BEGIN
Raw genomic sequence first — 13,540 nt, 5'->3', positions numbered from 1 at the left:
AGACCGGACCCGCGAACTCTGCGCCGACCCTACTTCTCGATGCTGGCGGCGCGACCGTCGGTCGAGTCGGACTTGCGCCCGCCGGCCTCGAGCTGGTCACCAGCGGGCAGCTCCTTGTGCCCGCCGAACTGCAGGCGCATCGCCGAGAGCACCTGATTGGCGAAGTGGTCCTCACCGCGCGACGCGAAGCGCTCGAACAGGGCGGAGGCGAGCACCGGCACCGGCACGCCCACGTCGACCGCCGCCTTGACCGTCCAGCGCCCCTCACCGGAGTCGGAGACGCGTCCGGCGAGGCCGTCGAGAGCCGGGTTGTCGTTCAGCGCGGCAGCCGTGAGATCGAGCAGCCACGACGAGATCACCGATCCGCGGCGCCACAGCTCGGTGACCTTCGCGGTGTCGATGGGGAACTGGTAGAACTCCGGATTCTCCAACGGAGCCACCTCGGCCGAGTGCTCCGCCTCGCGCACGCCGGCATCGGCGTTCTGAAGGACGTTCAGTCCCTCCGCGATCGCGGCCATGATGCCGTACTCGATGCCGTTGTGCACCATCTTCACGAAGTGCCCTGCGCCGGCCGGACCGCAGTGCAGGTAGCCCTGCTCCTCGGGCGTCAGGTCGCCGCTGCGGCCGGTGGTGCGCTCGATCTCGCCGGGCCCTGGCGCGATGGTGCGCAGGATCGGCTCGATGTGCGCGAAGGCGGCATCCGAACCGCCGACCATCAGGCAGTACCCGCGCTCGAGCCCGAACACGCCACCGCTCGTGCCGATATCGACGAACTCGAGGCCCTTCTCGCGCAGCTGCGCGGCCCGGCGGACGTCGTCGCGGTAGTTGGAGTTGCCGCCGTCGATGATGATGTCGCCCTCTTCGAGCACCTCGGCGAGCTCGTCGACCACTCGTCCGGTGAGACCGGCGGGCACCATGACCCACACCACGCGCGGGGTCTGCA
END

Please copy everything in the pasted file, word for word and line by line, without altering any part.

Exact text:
Raw genomic sequence first — 13,540 nt, 5'->3', positions numbered from 1 at the left:
AGACCGGACCCGCGAACTCTGCGCCGACCCTACTTCTCGATGCTGGCGGCGCGACCGTCGGTCGAGTCGGACTTGCGCCCGCCGGCCTCGAGCTGGTCACCAGCGGGCAGCTCCTTGTGCCCGCCGAACTGCAGGCGCATCGCCGAGAGCACCTGATTGGCGAAGTGGTCCTCACCGCGCGACGCGAAGCGCTCGAACAGGGCGGAGGCGAGCACCGGCACCGGCACGCCCACGTCGACCGCCGCCTTGACCGTCCAGCGCCCCTCACCGGAGTCGGAGACGCGTCCGGCGAGGCCGTCGAGAGCCGGGTTGTCGTTCAGCGCGGCAGCCGTGAGATCGAGCAGCCACGACGAGATCACCGATCCGCGGCGCCACAGCTCGGTGACCTTCGCGGTGTCGATGGGGAACTGGTAGAACTCCGGATTCTCCAACGGAGCCACCTCGGCCGAGTGCTCCGCCTCGCGCACGCCGGCATCGGCGTTCTGAAGGACGTTCAGTCCCTCCGCGATCGCGGCCATGATGCCGTACTCGATGCCGTTGTGCACCATCTTCACGAAGTGCCCTGCGCCGGCCGGACCGCAGTGCAGGTAGCCCTGCTCCTCGGGCGTCAGGTCGCCGCTGCGGCCGGTGGTGCGCTCGATCTCGCCGGGCCCTGGCGCGATGGTGCGCAGGATCGGCTCGATGTGCGCGAAGGCGGCATCCGAACCGCCGACCATCAGGCAGTACCCGCGCTCGAGCCCGAACACGCCACCGCTCGTGCCGATATCGACGAACTCGAGGCCCTTCTCGCGCAGCTGCGCGGCCCGGCGGACGTCGTCGCGGTAGTTGGAGTTGCCGCCGTCGATGATGATGTCGCCCTCTTCGAGCACCTCGGCGAGCTCGTCGACCACTCGTCCGGTGAGACCGGCGGGCACCATGACCCACACCACGCGCGGGGTCTGCA